By Shayne Woodsmith, Faces of Edmonton
“I helped establish The James Toleman Memorial Fund (JTMF). We produce a fundraiser called Artists for Life every year. It started in Jersey, which is where I’m from. James was a good friend of mine in university. When he died a group of his friends got together and we did an event to raise money for his parents because it almost bankrupted his parents when he was sick. And then I moved to Edmonton in 2007 and formed JTMF West here. We still do fundraisers, it’s just not in James’s name. All of the money stays in Edmonton. This year we’re supporting YESS and Kindred House. In the past, we’ve supported HIV Edmonton and Camp Firefly.”
“Because we use Artists for Life as our mandate, we try to make it arts based so the show itself takes on a different art form each year. One year we did the films of Trevor Anderson, one year we did dance, one year we did an all women lineup, this year is all music so we have all Edmonton-based music acts as our performance, and then we have a silent auction where we really focus on local artists. So there’s the performers, the donors and those of us on the committee, plus there’s fifty artists donating their time for this event.”
James was an actor. We did musical theatre together. He was every cliche—he was a gay man in theatre who loved the Wizard of Oz … how does that even happen? He died in 2002. That was at the tail end of when people were dying fast and furious of AIDS … The arts and the AIDS movement have been intertwined since the beginning, so to be able to translate that into something that resonates here has been pretty astonishing. I’m not from Edmonton and James was never in Canada, but somehow Edmontonians have supported this event started by bunch of Jersey people.”
“I really love Edmonton. It’s a small city compared to New Jersey—I grew up in the shadow of Manhattan—so Edmonton feels like a small city to me. Edmonton’s got this can-do attitude about it where you can do things like start up JTMF and people will actually support it. They actually encourage you to go out on your own and try something. A lot of communities aren’t like that.”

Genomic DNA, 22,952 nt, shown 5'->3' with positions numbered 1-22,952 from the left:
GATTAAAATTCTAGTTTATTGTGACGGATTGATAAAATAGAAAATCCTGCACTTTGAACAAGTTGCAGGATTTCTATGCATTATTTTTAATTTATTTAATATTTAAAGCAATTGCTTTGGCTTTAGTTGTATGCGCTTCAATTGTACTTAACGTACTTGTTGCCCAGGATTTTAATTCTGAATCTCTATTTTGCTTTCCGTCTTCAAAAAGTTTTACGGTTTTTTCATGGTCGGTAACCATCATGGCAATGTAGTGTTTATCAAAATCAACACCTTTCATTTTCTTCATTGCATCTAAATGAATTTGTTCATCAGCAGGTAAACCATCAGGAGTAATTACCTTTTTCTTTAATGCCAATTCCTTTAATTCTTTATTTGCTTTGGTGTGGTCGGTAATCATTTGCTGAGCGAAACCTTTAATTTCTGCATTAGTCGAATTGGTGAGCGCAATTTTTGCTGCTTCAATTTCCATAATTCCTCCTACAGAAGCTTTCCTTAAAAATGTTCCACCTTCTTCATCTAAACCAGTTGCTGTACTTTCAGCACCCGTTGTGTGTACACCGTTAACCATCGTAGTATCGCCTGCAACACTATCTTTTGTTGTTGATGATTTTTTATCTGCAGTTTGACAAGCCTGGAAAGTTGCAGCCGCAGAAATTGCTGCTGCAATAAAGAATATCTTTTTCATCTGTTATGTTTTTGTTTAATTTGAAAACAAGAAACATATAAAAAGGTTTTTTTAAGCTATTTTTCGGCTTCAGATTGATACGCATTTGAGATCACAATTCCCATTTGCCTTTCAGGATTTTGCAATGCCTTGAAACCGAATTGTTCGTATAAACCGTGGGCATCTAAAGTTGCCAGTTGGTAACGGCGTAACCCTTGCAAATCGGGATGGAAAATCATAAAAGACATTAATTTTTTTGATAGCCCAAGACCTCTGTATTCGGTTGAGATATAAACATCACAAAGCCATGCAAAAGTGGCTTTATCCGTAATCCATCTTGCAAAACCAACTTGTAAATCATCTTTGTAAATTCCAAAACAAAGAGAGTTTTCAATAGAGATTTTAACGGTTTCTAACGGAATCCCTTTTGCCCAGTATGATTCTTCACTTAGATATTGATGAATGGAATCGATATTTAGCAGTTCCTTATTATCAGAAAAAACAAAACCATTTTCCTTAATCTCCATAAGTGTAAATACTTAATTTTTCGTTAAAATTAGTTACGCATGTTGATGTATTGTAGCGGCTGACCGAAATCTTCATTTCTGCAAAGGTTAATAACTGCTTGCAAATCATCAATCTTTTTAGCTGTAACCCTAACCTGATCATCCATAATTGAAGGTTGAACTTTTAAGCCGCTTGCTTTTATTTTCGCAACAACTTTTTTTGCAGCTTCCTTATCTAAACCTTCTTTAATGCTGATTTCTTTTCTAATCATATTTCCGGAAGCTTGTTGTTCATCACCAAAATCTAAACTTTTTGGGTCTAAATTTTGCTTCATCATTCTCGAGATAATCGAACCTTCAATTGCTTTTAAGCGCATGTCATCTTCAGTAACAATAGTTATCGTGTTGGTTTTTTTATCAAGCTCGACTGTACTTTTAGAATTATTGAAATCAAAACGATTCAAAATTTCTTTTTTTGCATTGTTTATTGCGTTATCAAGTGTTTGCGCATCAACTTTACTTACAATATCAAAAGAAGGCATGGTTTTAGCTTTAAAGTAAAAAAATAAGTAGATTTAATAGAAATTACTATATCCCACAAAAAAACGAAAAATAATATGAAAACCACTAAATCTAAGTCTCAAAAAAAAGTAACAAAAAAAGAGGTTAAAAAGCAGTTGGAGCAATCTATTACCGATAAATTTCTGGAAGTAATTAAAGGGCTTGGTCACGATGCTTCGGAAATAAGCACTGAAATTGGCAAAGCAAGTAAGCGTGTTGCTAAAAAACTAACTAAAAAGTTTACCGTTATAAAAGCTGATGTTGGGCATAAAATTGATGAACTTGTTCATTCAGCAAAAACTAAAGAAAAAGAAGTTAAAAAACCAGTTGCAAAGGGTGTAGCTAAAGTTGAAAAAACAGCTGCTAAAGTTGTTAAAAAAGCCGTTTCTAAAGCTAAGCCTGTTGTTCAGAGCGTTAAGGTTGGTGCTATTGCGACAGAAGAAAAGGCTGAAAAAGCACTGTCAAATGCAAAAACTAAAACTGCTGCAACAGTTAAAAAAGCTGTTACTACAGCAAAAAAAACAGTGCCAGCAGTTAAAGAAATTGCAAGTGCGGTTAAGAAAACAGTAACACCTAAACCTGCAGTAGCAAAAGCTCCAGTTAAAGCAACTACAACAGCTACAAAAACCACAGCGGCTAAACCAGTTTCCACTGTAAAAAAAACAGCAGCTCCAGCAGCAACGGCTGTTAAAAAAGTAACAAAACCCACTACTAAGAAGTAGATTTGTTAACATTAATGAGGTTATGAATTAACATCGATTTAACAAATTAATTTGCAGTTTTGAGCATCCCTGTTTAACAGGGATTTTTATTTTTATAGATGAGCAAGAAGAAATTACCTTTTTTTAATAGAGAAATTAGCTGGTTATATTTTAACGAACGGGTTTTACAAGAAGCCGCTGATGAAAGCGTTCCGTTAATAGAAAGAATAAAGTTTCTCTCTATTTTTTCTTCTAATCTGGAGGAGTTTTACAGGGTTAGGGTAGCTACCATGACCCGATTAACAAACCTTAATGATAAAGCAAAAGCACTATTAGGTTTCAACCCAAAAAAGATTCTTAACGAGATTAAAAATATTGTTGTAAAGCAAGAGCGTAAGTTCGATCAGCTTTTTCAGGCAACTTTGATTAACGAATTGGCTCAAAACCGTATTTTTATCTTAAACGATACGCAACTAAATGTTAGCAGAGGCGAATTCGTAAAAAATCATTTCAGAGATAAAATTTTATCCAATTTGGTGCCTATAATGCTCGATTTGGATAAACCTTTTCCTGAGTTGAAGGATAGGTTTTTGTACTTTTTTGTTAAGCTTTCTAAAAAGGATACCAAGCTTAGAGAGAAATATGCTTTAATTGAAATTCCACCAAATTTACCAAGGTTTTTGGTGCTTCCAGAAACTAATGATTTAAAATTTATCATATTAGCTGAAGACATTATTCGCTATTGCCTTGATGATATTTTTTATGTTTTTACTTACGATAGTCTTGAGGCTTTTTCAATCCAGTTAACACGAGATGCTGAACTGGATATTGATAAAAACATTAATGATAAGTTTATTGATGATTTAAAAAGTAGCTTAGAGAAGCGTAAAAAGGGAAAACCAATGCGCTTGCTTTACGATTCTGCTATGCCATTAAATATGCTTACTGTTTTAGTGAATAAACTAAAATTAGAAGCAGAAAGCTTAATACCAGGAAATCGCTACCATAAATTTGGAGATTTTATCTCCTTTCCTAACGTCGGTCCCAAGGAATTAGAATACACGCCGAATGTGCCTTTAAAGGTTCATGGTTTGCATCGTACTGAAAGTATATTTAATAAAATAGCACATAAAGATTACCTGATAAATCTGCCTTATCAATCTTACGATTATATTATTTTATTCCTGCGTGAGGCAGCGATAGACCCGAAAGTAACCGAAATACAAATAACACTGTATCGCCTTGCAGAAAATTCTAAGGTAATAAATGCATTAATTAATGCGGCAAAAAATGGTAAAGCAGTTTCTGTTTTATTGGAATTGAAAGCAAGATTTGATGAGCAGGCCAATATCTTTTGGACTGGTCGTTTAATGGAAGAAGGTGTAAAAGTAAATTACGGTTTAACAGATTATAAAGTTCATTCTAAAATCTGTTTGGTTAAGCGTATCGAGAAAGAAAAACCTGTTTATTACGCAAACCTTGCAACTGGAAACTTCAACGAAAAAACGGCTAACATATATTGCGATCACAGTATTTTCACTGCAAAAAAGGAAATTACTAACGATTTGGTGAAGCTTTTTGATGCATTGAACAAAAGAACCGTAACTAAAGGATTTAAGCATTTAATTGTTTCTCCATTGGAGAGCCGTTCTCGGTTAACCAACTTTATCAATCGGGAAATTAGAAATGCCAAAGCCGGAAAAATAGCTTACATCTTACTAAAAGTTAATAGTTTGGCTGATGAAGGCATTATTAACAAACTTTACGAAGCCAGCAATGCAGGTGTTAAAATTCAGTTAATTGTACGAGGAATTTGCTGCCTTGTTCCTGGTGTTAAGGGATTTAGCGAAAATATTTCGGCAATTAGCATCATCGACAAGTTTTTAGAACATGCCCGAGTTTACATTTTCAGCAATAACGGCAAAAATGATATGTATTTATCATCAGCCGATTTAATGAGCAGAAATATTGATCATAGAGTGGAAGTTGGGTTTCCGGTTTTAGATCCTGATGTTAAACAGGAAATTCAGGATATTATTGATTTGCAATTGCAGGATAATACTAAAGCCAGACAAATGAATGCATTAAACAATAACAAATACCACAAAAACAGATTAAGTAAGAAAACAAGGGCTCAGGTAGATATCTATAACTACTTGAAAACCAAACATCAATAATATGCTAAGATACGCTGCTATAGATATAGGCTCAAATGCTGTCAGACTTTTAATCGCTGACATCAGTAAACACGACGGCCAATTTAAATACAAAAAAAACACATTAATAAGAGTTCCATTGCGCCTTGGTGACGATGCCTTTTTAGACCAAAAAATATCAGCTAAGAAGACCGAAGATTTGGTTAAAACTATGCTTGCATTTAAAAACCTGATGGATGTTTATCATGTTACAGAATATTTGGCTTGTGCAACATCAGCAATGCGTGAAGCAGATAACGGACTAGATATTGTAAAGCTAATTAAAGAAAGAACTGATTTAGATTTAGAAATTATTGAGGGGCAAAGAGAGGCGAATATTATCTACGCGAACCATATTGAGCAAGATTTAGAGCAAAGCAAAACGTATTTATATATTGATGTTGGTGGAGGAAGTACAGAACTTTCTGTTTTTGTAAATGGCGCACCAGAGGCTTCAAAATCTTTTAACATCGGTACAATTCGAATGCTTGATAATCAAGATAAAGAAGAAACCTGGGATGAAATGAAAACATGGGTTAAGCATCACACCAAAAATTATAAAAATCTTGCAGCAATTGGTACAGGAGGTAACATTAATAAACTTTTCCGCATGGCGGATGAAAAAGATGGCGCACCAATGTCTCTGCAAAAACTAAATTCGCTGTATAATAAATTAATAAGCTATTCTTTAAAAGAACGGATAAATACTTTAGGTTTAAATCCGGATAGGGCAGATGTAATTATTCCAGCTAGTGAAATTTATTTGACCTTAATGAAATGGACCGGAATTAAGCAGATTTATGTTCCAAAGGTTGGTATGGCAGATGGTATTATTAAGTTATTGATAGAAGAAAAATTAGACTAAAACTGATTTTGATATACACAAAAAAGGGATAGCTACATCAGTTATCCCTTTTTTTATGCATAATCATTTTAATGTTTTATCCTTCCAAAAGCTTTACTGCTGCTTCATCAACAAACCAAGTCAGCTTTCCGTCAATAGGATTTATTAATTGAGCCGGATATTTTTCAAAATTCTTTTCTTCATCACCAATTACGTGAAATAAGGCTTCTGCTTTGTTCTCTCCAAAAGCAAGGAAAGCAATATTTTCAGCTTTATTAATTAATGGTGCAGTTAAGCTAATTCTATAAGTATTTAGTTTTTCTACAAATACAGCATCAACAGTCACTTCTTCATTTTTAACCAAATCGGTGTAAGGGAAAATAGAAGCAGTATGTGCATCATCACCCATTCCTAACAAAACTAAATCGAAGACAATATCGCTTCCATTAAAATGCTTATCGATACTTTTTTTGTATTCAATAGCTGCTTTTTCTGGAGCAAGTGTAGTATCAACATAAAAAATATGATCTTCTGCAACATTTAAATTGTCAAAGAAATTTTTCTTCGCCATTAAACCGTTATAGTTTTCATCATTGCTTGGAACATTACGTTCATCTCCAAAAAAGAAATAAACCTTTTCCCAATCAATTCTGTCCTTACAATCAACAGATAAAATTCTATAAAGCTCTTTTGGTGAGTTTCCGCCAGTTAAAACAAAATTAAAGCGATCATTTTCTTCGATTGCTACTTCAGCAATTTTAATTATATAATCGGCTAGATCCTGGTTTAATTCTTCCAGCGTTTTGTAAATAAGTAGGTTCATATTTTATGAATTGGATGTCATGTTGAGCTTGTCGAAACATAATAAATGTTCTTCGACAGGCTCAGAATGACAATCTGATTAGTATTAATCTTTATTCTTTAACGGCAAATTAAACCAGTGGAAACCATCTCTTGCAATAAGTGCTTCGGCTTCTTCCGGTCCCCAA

Photography Credit: Shayne Woodsmith
Ross Armstrong was an activist and he wanted life to be better for those living with HIV. After his diagnosis in 1984, he became a part of HIV Edmonton’s (previously the AIDS Network of Edmonton) team and emerged as the public face of AIDS in Edmonton. Ross died on July 1, 1986, two short years after his diagnosis.
The challenges and suffering Ross endured and the courage he displayed during those first years of the local epidemic led HIV Edmonton to name the hub of our agency – the drop-in centre – the Ross Armstrong Centre, which is a safe, caring place for HIV positive individuals to meet, have a cup of coffee, or share a nutritious community meal.
The Ross Armstrong Centre is a constant reminder that HIV is not always the biggest issue that our clients face. The biggest hurdle for most of our clients is accessing what they need to survive – their basic human needs. Our client programs allow us to support and assist our clients during the most chaotic times in their lives and to alleviate some of the struggles that they face on a daily basis – such as securing the 500 calories that are required to take their HIV medications. In order to continue to support our clients in this way, we rely heavily on the generosity of donors.
All money raised during this campaign will go towards supporting our clients who, in addition to living with HIV, struggle to meet their basic needs such as food, shelter and access to health and social services. It would be amazing if we could reach $5,000 by the end of the series. Even if it’s a small amount, please consider donating: http://tilt.tc/U2VI